Posts Tagged ‘microbiome’

Immune Disorders and Autism –

June 19, 2017

“For people, a drug that’s safe for use during pregnancy may help. A probiotic, many of which have anti-inflammatory properties, may also be of benefit. Not coincidentally, asthma researchers are arriving at similar conclusions; prevention of the lung disease will begin with the pregnant woman. Dr. Parker has more radical ideas: pre-emptive restoration of “domesticated” parasites in everybody — worms developed solely for the purpose of correcting the wayward, postmodern immune system.

Practically speaking, this seems beyond improbable. And yet, a trial is under way at the Montefiore Medical Center and the Albert Einstein College of Medicine testing a medicalized parasite called Trichuris suis in autistic adults.

First used medically to treat inflammatory bowel disease, the whipworm, which is native to pigs, has anecdotally shown benefit in autistic children.

And really, if you spend enough time wading through the science, Dr. Parker’s idea — an ecosystem restoration project, essentially — not only fails to seem outrageous, but also seems inevitable.”

Your Microbe Aura Could Be as Distinctive as Your Fingerprint – The Atlantic

August 19, 2016

Your Microbe Aura Could Be as Distinctive as Your Fingerprint Pot. #privacy risk, but will we see microbiome perfume

Scientists Urge National Initiative on Microbiomes – The New York Times

February 29, 2016

Dietary modification of the microbiome affects risk for cardiovascular disease. – PubMed – NCBI

February 10, 2016

Microbiome Fingerprints | The Scientist Magazine(R)

May 17, 2015


As microbiome signatures mature, law enforcement or intelligence agents could theoretically track people by looking for traces of them left in the microbes they shed. Mark Gerstein, who studies biomedical informatics at Yale University and was not involved in the new study, suggested, for instance, that one could imagine tracking a terrorist’s movements through caves using their microbiome signature.

Huttenhower and his colleagues were identifying individuals out of pools of just hundreds of project participants, however. It is currently unclear how well the algorithm will perform when applied to the general population, though the researchers estimate that their code could likely pick someone out from a group of 500 to 1,000. “I would expect that number to get bigger in the future as we get more data and better data and better coding strategies,” Huttenhower said.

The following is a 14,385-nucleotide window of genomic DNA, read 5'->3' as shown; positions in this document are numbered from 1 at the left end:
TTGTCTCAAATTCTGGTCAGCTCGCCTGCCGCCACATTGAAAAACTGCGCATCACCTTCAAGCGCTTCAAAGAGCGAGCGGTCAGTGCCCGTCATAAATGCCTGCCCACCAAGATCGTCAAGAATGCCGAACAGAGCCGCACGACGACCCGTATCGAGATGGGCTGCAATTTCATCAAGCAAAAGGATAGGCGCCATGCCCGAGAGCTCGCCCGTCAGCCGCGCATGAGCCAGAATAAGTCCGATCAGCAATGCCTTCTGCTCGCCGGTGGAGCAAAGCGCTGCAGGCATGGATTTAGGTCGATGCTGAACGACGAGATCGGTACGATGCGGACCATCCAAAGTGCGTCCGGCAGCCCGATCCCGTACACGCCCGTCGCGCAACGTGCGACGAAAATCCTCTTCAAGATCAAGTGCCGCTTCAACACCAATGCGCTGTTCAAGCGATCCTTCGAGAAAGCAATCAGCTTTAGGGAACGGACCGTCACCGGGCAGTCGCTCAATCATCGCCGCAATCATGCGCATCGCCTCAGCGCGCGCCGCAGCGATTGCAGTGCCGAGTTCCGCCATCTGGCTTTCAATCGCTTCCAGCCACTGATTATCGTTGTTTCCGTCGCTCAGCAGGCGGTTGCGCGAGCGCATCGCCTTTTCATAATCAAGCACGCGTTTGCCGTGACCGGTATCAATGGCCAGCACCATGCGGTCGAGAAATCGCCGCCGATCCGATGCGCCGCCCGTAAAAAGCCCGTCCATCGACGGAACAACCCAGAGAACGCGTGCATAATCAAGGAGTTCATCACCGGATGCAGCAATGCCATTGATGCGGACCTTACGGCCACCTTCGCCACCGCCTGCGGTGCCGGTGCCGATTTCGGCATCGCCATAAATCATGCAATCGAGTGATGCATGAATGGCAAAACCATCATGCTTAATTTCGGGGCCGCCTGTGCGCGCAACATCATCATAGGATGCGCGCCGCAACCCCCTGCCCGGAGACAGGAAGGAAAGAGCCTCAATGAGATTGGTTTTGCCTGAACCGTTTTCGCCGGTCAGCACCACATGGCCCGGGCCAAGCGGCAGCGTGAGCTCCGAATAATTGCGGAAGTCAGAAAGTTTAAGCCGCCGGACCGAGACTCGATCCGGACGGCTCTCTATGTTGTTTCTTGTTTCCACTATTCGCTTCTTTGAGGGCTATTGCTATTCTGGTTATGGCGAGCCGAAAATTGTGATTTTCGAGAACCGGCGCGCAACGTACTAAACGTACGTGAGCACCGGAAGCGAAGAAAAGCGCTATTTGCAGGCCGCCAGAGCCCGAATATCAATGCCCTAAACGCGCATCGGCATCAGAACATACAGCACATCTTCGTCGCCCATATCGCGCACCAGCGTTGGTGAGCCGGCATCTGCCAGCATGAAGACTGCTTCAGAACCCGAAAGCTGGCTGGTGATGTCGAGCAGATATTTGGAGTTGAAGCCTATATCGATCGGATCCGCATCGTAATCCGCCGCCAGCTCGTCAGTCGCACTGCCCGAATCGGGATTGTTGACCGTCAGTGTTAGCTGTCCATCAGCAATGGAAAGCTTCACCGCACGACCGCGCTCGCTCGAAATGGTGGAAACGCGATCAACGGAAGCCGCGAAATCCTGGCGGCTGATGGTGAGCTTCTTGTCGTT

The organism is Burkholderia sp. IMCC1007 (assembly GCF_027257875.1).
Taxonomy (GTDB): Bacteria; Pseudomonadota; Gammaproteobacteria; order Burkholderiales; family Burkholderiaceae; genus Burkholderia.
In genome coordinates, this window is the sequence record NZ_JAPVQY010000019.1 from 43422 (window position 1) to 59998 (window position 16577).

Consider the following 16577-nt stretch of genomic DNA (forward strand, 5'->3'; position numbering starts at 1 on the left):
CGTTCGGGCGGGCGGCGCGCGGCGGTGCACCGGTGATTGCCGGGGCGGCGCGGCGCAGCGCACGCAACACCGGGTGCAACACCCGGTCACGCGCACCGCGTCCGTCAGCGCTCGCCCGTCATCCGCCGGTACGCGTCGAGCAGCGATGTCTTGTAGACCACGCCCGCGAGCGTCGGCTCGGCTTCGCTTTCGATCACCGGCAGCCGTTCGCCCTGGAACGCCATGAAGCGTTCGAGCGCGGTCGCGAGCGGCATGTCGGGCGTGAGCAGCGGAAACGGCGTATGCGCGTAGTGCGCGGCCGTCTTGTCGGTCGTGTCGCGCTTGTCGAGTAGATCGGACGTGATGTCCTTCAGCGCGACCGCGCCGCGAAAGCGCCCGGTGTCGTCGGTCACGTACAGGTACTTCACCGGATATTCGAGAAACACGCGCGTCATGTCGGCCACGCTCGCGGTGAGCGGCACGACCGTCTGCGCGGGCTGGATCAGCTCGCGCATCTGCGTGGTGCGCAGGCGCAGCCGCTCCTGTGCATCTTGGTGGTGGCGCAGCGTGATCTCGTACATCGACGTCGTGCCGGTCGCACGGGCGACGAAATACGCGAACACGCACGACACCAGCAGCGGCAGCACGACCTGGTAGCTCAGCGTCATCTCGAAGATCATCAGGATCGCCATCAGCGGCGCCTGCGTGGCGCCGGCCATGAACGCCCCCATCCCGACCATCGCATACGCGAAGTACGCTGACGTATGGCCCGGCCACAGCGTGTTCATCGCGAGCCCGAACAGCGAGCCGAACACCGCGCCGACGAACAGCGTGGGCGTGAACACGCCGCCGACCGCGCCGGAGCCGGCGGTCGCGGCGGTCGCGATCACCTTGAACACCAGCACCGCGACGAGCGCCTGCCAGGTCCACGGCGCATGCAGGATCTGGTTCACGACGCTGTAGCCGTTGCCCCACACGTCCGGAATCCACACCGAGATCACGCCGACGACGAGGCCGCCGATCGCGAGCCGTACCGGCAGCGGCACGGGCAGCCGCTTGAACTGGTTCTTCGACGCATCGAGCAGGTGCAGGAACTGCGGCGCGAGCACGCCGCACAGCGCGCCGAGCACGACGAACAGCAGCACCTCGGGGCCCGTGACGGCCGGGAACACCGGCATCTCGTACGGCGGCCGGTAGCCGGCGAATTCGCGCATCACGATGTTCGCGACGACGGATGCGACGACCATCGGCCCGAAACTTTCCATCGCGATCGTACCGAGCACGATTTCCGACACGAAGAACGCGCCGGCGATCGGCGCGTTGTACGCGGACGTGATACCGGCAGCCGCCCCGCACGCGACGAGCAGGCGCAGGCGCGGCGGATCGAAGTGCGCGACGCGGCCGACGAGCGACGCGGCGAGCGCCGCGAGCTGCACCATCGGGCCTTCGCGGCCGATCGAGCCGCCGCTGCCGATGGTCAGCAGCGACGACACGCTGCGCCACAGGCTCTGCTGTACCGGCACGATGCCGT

But the work raises privacy concerns similar to those faced by scientists gather human genomic data. Microbiome researchers are already wary of the human genomic DNA that gets caught up in microbiome sequences, but it increasingly appears that the microbiome sequences themselves are quite personal.

In the genomics field, researchers have increasingly limited access to databases containing human genomic sequencing data. Researchers must apply to use these data. “People might increasingly want to put the microbiome data under the same type of protection that they put normal genomic variants under,” said Gerstein. “Your microbiome is associated with various disease risks and proclivities for X and Y. I don’t think it’s a completely neutral identification. It potentially says things about you.”


Identifying personal microbiomes using metagenomic codes

May 17, 2015

Identifying personal microbiomes using metagenomic codes Pot. tracking & #privacy implications

doi: 10.1073/pnas.1423854112

Identifying personal microbiomes using metagenomic codes

Eric A. Franzosa
Katherine Huang
James F. Meadow
Dirk Gevers
Katherine P. Lemond
Brendan J. M. Bohannanc
Curtis Huttenhower

Longitudinal analysis of microbial interaction between humans and the indoor environment

May 3, 2015

Microbial interaction betw humans & the indoor environment
Unique personal signatures w/ implications for #forensics

Places change to conform to signature…..

Cheese Rind Communities Provide Tractable Systems for In Situ and In Vitro Studies of Microbial Diversity

March 29, 2015

Scientists & cheesemakers gather for (microbial) culture #Cheese is big for #microbiome differences one can taste


Microbiologists are on a quest to catalogue and control the bacteria that make each raw-milk cheese unique.
Ewen Callaway
27 August 2014

Syntrophic exchange in synthetic microbial communities

March 28, 2015

Syntrophic exchange in synthetic #microbial communities [& their evolution] Trading metabolically costly amino acids

The Excrement Experiment – The New Yorker

February 22, 2015

The Excrement Experiment Fecal transplants have been successful against disease but should they be considered a #drug

Medical Dispatch DECEMBER 1, 2014 ISSUE
The Excrement Experiment
Treating disease with fecal transplants.